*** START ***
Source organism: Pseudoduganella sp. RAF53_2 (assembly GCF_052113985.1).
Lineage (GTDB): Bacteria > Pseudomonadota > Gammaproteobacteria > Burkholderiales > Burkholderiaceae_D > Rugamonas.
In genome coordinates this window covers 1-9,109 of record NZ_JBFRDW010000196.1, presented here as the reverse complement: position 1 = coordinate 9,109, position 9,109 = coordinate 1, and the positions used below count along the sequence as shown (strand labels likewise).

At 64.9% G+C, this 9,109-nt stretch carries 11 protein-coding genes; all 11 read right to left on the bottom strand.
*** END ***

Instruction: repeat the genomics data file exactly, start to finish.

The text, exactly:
Source organism: Pseudoduganella sp. RAF53_2 (assembly GCF_052113985.1).
Lineage (GTDB): Bacteria > Pseudomonadota > Gammaproteobacteria > Burkholderiales > Burkholderiaceae_D > Rugamonas.
In genome coordinates this window covers 1-9,109 of record NZ_JBFRDW010000196.1, presented here as the reverse complement: position 1 = coordinate 9,109, position 9,109 = coordinate 1, and the positions used below count along the sequence as shown (strand labels likewise).

At 64.9% G+C, this 9,109-nt stretch carries 11 protein-coding genes; all 11 read right to left on the bottom strand.